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Unsure of how to proceed with client who wants to end contract early

Community Guru
Tiffany S Member Since: Jan 15, 2016
11 of 20

Preston H wrote:

 

If you hired a carpenter to build you a gazeebo based on your design, and then didn't pay him, do you know what he would do?

He would come to your back yard and tear it down and haul away any materials he thinks he can use. Not a darn thing you can do about it.

 

Which is, of course, of an ENTIRELY different legal character than if he took the gazebo he'd built using your design and sold it to someone else, or displayed it on his own property, which is what you're actually telling OP she is free to do. That may or may not be true, depending on the nature and extent of the client's contribution. You really must stop giving legal advice.

Community Guru
Christine A Member Since: May 4, 2016
12 of 20

Erica S wrote:

Is retaining ownership true if it was something written from her notes/outline? 


I'm no expert on copyright, but if you were hired as a ghostwriter using her ideas and notes, then I'm pretty sure you don't own the work. In any case, I would not escalate the situation unnecessarily by bringing this up with her right now. I also don't think that an NDA is void if you don't get paid. You might want to double-check any advice that you're given in the forum.

Active Member
Erica S Member Since: Mar 24, 2017
13 of 20

Thanks for your reply, Christine. I'm no expert in any of this, either! And I really would like to avoid escalating anything. 

Community Guru
Kim F Member Since: Aug 26, 2015
14 of 20
Erica S wrote:

Is retaining ownership true if it was something written from her notes/outline? 

Agree with Christine,  above. Technically, it would be more nuanced and depend on the nature and extent of the notes you used. (Ideas aren't copyrightable but the expression of them is.) Whenever client assets are used to produce a piece of writing, assuming you hold copyright if they don't pay could put you in a dangerous position. 

 

> I also don't think that an NDA is void if you don't get paid.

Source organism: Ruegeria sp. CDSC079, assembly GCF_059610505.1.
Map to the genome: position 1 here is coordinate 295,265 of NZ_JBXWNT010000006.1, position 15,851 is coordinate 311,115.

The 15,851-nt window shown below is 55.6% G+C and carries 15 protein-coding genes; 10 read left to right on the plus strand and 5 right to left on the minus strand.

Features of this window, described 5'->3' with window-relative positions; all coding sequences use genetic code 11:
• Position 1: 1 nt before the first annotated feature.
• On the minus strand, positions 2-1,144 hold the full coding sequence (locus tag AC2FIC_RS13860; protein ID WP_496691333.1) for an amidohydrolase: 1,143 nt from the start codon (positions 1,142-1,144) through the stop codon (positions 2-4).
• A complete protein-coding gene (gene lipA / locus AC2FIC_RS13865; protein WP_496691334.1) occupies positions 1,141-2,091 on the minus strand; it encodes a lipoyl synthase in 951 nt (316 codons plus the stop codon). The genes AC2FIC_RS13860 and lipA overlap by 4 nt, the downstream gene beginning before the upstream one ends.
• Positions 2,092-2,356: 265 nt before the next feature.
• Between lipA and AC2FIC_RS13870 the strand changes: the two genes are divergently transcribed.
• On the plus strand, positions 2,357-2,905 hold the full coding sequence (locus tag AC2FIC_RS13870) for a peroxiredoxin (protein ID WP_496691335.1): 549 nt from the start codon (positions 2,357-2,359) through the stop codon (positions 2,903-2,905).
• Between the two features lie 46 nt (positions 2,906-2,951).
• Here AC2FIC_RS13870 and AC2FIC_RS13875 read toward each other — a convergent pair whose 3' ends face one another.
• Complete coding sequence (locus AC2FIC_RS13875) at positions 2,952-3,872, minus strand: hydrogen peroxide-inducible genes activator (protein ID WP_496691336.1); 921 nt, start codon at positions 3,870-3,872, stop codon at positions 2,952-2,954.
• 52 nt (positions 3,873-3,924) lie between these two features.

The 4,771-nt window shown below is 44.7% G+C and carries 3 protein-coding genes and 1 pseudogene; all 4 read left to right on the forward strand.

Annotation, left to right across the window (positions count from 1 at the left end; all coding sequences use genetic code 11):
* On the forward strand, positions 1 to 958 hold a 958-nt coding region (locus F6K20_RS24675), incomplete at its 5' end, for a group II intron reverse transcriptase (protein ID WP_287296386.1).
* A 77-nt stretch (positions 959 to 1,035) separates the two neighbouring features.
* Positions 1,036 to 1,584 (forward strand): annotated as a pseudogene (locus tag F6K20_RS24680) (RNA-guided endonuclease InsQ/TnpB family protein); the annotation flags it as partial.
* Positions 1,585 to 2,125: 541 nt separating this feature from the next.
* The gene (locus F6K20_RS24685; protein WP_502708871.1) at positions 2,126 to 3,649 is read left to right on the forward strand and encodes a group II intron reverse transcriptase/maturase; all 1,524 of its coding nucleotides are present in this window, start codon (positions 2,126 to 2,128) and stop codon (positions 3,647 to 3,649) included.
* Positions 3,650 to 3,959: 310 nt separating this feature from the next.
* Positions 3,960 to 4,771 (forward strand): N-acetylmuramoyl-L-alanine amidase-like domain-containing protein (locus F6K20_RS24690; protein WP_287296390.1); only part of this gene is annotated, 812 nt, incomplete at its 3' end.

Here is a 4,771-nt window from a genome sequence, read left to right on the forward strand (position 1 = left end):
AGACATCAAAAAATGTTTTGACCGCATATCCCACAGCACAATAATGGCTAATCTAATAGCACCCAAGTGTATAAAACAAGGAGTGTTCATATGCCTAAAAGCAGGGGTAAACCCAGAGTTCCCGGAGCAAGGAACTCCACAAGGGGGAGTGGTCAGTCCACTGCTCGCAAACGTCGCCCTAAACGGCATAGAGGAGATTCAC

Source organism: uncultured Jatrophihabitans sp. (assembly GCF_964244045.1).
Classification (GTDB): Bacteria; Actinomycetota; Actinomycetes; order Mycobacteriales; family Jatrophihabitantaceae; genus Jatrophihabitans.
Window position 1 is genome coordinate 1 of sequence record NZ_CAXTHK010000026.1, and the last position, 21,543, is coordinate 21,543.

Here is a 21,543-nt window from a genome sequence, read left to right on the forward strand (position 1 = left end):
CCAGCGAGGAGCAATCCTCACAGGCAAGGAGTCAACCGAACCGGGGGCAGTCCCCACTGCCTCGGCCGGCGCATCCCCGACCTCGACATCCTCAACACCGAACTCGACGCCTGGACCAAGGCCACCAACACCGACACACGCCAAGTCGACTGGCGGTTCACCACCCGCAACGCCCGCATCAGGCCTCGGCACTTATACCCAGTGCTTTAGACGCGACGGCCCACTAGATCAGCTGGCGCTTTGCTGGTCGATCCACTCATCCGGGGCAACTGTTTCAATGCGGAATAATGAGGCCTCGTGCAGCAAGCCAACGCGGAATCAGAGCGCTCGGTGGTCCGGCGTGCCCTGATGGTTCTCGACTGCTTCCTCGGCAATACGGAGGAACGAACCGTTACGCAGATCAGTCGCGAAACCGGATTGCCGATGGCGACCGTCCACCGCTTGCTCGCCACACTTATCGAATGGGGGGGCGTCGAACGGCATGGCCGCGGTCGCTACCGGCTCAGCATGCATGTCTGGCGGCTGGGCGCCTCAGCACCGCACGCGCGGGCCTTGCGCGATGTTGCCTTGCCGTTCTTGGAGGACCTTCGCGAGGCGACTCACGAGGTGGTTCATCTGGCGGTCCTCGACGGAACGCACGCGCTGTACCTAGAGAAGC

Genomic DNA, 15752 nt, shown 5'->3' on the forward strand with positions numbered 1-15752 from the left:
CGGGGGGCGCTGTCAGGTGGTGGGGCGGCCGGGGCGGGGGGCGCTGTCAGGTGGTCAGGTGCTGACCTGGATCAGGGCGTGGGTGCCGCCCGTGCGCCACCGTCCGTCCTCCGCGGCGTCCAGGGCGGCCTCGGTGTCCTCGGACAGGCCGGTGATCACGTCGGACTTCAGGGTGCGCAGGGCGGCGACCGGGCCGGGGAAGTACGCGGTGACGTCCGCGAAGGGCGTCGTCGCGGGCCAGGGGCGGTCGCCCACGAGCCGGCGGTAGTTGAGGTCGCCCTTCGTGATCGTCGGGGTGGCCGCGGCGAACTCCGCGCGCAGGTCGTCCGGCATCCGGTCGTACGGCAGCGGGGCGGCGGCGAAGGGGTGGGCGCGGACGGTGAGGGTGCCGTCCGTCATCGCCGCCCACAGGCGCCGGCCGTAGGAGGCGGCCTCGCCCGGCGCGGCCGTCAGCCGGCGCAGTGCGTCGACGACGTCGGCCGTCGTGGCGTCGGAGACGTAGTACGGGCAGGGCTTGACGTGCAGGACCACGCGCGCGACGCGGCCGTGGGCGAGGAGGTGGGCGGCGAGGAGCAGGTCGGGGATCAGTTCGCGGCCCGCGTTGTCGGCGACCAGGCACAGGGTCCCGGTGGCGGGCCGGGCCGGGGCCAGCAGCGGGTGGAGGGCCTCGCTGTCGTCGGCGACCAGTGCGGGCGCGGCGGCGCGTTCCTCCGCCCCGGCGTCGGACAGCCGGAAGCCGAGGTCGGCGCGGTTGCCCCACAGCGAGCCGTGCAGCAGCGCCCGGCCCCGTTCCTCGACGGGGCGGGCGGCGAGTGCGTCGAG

Course not. It's a completely separate contract to your work contract. It's common to sign an NDA at the stage of discussing a project that might never progress. That doesn't mean you can then tell everyone about it. 

 

You might end up in a dispute. She might cave. Given that the client risks paying a total of over $1k if she loses arbitration, she may take it to dispute but decide to go no further.  You have nothing to lose at the moment by simply repeating that $1k is your fee for the work done and not budging from that position.  

Community Guru
Petra R Member Since: Aug 3, 2011
15 of 20

Preston H wrote:

 

 

re: "but I did sign an NDA, so not sure how that works"

 

If you aren't paid for this work, the NDA is void.

It is meaningless, because she broke the contract. If she doesn't pay you, then YOU own the book. And you can do anything you want with it.


That is dangerous and absolute nonsense. Maybe in the world of making up what is and is not fair as we go along it might make sense. Legally, however, this is not necessarily true.

Community Guru
Preston H Member Since: Nov 24, 2014
16 of 20

re: "That is dangerous and absolute nonsense. That is dangerous and absolute nonsense. Maybe in the world of making up what is and is not fair as we go along it might make sense. Legally, however, this is not necessarily true."

 

I have to agree with Petra on this.

 

I don't think anybody here is happy with a client unilaterally deciding to simply NOT PAY for work that she commissioned, work that a freelancer worked hard on.

 

But from a legal perspective, that doesn't necessarily mean that an NDA is invalid.

Community Guru
Petra R Member Since: Aug 3, 2011
17 of 20

Preston H wrote:

 

But from a legal perspective, that doesn't necessarily mean that an NDA is invalid.


So why do you insist on telling people they can use stuff in their portfolio or own the work product when often they clearly must not use it and do not own the rights, again and again? You have cheerfully claimed that people can use and / or own edited / translated / worked on stuff, the rights to which often clearly, at other times probably or possibly belong to the original creator... Please stop it. One of these days someone will end up in real trouble because of this nonsense.

 


Tiffany S wrote:

You really must stop giving legal advice.

I could not agree more.

 

 

 

Community Guru
Tonya P Member Since: Nov 26, 2015
18 of 20

If she offers $750 during the dispute process, I'd take it. Avoiding the stress of drawing this out is worth giving up the extra $250 and if the client claims quality issues you could end up with nothing. Smiley Sad

Community Guru
Tiffany S Member Since: Jan 15, 2016
19 of 20

Erica, this won't help you with this situation, but to avoid this happening again, use milestones as they are intended. The whole point of the milestone system is that you are not submitting anything to the client without having completed a payable chunk so that you can click that "submit/request payment" button when you send it. By sending the content for half of a milestone, you basically completed an unfunded milestone for the 15,000 words you sent.

Active Member
Erica S Member Since: Mar 24, 2017
20 of 20

Thank you, everyone, for your replies and suggestions. I did use the "submit work" button to request $750, and the client approved the milestone and I have refunded the remaining escrow. I will be more careful next time and use milestones as intended, as Tiffany pointed out. In the end, neither client or I got exactly what we wanted, but I guess that is the best outcome for this situation. Again, thanks to everyone, really appreciate it. 

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